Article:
Character can be taught in the classroom, but for it to become integrated into the life and identity of the learner, we offer opportunities for concrete application that enables students to integrate their knowledge, values, and experiences.
Narrative Medicine Cohort
Each semester, the WFU Humanities Institute’s Story, Health, and Healing Initiative, in partnership with the Program for Leadership and Character, hosts the Narrative Medicine Cohort. The cohort is open to all WFU graduate and professional school students. Narrative medicine recognizes the central role that “story” plays in healthcare encounters. The cohort introduces participants to a set of writing, reading, and listening practices they can use to process their experiences with illness, healing, and the healthcare system. The cohort is an extension of the Story, Health, and Healing Institute’s long standing Narrative Medicine Lunch-and-Learn Program, which is open to all members of the Winston-Salem community and is well attended by practicing area clinicians. The cohort meets monthly, 4 times each semester, online and in-person (lunch is provided at in-person sessions). Cohort members who attend all four sessions and complete two brief surveys and reflection exercises receive a stipend of $200. Applications to join the cohort are available at the beginning of each semester. Please contact Elizabeth Whiting (firstname.lastname@example.org) or Aimee Mepham (email@example.com) for more information.
Healthy Conflict Skills Workshops
Navigating conflict in ways that show care and respect for others while effectively advancing personal and/or organizational goals is a key skill of character-based leadership. Program for Leadership and Character staff offer a variety of workshops to help graduate and professional students develop this skill. Past workshops include: Compassion and Conflict: Preparing for Difficult Conversations; Values-Based Conflict with Colleagues; Reflective Listening; and Trust and Conflict Transformation. Workshops tailored to the goals of specific student populations and various time frames (1 hour, 2 hour, half day and full day) are available upon request. Contact Elizabeth Whiting (firstname.lastname@example.org) for more information. Faculty, staff, and student organization leaders may all request workshops.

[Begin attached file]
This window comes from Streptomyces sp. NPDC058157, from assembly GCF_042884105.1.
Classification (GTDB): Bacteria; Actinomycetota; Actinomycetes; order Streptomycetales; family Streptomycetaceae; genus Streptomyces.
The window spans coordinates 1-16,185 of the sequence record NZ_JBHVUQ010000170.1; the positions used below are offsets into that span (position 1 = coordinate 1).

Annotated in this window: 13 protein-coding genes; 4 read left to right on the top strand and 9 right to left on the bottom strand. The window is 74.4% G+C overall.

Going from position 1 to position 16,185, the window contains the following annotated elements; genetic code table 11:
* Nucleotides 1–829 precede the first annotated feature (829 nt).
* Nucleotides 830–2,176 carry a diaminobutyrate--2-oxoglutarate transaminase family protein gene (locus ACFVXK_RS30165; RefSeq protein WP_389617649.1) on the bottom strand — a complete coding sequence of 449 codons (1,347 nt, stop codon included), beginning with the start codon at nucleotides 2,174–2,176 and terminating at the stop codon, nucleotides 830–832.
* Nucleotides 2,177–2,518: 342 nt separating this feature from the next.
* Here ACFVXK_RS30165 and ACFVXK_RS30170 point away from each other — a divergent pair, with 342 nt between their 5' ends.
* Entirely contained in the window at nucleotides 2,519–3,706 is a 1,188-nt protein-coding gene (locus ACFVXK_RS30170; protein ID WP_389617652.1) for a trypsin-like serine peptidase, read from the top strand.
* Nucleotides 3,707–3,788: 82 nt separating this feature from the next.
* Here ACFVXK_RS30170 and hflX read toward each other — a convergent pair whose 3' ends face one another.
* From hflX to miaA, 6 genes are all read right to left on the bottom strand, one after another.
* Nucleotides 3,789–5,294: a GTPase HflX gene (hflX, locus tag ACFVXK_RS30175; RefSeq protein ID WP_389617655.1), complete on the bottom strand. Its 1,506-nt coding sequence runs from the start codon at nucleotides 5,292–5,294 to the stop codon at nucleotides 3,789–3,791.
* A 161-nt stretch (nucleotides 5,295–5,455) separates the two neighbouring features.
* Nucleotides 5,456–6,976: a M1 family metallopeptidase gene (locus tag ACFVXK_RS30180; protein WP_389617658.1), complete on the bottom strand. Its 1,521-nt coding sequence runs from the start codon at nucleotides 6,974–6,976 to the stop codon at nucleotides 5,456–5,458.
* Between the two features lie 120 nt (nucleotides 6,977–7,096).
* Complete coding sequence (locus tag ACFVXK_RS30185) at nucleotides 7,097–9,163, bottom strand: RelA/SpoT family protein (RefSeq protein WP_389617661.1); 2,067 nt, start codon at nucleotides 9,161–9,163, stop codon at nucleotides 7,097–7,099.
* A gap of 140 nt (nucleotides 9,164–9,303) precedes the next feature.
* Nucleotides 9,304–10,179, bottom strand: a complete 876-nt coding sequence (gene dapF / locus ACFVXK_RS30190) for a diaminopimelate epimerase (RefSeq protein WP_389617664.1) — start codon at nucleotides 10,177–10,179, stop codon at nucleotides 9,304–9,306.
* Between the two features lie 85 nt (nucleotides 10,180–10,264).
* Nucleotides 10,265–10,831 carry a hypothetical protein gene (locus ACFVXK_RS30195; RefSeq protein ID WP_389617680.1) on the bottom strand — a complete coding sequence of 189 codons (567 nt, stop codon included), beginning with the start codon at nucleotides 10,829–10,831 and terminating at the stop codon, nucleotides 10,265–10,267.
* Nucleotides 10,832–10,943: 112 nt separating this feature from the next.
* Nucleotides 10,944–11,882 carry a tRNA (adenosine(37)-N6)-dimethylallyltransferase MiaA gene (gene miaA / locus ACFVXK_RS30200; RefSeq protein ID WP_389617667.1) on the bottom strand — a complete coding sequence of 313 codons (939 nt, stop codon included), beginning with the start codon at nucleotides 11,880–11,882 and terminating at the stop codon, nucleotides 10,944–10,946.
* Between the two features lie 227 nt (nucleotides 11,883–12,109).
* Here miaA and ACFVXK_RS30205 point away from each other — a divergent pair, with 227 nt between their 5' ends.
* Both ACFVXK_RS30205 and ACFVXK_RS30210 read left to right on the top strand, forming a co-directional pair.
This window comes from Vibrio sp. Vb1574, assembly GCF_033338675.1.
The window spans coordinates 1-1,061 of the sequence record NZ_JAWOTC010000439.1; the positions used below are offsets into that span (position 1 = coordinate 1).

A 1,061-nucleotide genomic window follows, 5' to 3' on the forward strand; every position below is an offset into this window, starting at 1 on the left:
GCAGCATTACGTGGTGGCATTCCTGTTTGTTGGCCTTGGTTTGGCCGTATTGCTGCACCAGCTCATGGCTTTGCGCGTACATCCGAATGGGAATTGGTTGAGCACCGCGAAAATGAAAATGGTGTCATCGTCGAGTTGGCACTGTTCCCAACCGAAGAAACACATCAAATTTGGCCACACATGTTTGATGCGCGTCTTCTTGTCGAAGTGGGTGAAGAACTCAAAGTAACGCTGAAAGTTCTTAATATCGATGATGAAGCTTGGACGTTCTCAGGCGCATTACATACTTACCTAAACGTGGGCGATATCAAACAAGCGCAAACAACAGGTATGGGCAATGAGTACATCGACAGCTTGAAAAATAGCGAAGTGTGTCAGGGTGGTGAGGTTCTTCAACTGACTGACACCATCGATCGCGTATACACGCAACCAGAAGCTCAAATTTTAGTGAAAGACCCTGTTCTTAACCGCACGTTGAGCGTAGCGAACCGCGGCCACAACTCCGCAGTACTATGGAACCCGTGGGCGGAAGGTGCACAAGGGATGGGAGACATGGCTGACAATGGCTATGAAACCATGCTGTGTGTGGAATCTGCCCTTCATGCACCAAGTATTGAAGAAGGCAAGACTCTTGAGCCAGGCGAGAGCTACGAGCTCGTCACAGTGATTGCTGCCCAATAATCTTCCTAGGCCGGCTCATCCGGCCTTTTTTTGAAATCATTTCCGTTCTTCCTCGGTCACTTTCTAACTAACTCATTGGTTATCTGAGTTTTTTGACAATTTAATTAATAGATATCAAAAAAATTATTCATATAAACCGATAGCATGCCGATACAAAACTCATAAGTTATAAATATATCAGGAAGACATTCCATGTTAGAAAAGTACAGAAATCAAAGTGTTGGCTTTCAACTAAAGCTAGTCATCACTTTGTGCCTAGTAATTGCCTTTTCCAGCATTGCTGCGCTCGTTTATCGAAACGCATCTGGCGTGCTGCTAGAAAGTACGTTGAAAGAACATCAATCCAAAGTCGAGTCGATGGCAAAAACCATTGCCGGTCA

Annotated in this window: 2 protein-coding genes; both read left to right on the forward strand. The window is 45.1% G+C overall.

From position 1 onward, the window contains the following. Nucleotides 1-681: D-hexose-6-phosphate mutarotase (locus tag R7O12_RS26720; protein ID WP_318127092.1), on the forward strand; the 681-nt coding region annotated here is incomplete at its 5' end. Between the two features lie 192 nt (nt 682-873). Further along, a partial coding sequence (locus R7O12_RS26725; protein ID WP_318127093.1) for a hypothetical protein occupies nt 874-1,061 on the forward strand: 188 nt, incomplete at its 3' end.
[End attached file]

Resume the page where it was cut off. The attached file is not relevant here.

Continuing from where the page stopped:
Graduate Student Book Discussion Groups
The Program for Leadership and Character occasionally hosts book discussion groups that gather graduate students from different disciplines to reflect on a shared social problem and their professions’ respective tools for addressing that problem. Often, these book discussions occur in conjunction with major campus events, such as keynote speeches from notable leaders like Bryan Stevenson, criminal justice advocate and author of Just Mercy: A Story of Justice and Redemption, and Ayana Elizabeth Johnson, climate policy expert and editor of the climate feminist anthology All We Can Save: Truth, Courage, and Solutions for the Climate Crisis.
Leadership and Character in the Law Cohort
Wake Forest’s motto Pro Humanitate (For Humanity) calls the university to equip students with the knowledge, skills, and character to lead in a complex, and often unjust, world. We take this responsibility seriously in the School of Law, and we are taking steps to become even more intentional about preparing future lawyers to live and lead with integrity. To that end, we have created a Leadership and Character in the Law cohort program that explores the intersections of character, leadership, and the law.
Cohort participants engage in personalized discussions, help facilitate workshops, and receive specialized mentoring provided by the Program for Leadership and Character. Members of the cohort also attend networking events with lawyer-leaders from various sectors and backgrounds and interact with senior leaders from the Wake Forest Law community.
Students interested in joining the Leadership & Character Cohort at Wake Forest Law can email Dr. Benjamin Rigney for more information.